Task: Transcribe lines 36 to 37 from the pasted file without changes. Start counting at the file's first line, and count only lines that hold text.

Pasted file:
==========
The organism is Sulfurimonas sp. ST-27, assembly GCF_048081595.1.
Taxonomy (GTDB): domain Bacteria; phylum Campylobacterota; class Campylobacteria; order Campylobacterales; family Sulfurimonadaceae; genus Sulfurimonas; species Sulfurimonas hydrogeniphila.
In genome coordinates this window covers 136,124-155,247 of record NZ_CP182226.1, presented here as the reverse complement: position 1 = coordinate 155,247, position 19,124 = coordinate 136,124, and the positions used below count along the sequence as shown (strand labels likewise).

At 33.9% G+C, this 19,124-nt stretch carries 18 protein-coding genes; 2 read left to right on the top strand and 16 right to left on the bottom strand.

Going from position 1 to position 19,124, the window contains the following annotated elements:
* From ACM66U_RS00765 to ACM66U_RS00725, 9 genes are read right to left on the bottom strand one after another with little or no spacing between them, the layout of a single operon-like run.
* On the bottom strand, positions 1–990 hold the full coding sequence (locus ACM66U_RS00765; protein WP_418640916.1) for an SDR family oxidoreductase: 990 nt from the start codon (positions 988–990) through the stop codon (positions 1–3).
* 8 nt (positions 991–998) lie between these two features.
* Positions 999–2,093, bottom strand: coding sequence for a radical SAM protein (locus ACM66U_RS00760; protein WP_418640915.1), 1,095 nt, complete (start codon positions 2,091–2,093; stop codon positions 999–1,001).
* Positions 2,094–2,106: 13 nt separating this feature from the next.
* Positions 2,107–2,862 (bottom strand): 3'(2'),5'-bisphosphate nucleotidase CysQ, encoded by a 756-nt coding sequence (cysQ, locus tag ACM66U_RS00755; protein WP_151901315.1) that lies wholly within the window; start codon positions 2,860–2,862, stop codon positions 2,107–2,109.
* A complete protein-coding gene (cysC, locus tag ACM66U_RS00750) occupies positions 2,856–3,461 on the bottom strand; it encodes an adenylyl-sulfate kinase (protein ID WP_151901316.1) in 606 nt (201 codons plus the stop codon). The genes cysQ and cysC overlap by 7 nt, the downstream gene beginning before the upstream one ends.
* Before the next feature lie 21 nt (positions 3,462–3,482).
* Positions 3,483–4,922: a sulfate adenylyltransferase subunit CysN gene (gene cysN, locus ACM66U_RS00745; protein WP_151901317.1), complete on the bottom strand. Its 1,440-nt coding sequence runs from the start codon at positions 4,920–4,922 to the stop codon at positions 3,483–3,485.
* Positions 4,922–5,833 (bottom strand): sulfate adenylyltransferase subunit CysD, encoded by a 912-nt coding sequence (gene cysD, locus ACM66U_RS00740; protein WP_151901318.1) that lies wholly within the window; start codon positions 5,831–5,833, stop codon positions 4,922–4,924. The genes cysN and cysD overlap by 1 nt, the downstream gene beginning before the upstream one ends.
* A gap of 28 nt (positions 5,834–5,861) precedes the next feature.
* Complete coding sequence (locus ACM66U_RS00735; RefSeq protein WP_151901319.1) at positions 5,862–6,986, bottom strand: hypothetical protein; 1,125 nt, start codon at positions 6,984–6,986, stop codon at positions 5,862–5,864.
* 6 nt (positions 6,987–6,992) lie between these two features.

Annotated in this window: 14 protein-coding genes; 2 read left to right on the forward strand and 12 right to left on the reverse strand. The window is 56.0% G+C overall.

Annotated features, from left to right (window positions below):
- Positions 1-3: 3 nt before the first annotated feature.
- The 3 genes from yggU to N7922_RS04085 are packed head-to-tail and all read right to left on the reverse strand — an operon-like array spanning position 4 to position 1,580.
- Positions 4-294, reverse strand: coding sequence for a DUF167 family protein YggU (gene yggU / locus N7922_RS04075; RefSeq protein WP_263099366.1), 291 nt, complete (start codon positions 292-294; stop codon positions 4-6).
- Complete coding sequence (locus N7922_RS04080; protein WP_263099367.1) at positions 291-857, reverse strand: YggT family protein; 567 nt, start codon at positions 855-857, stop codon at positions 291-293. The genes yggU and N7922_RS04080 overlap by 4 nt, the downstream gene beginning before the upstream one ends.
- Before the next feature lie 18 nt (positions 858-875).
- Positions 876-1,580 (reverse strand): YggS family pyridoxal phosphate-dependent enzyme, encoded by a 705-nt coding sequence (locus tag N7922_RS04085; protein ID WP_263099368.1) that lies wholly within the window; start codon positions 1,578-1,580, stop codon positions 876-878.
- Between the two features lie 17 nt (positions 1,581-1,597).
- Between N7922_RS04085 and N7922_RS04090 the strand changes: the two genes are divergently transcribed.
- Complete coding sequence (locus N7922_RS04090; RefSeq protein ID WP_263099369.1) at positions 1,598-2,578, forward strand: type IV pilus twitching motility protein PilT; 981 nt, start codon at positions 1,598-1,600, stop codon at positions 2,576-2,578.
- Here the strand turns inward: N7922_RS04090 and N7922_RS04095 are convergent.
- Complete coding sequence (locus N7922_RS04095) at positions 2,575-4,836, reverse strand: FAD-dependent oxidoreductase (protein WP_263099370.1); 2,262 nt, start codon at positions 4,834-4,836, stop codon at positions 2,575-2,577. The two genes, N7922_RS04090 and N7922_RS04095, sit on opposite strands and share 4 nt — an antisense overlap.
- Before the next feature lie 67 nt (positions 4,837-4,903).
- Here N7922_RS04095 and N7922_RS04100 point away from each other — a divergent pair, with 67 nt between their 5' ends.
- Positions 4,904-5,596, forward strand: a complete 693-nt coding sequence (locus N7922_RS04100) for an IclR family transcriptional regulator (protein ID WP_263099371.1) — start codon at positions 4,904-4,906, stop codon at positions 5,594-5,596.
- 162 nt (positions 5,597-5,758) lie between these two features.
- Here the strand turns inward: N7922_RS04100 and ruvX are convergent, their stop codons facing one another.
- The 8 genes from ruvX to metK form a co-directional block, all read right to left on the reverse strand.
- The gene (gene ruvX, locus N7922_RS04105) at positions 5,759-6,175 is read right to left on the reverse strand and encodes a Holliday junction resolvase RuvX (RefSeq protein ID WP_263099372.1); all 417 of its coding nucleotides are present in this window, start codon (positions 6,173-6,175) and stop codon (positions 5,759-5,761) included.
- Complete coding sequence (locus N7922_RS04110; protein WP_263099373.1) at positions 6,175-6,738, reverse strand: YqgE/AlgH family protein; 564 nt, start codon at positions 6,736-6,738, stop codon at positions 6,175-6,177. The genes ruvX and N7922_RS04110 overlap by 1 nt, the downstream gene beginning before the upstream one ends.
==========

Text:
- Here the strand turns inward: N7922_RS04100 and ruvX are convergent, their stop codons facing one another.
- The 8 genes from ruvX to metK form a co-directional block, all read right to left on the reverse strand.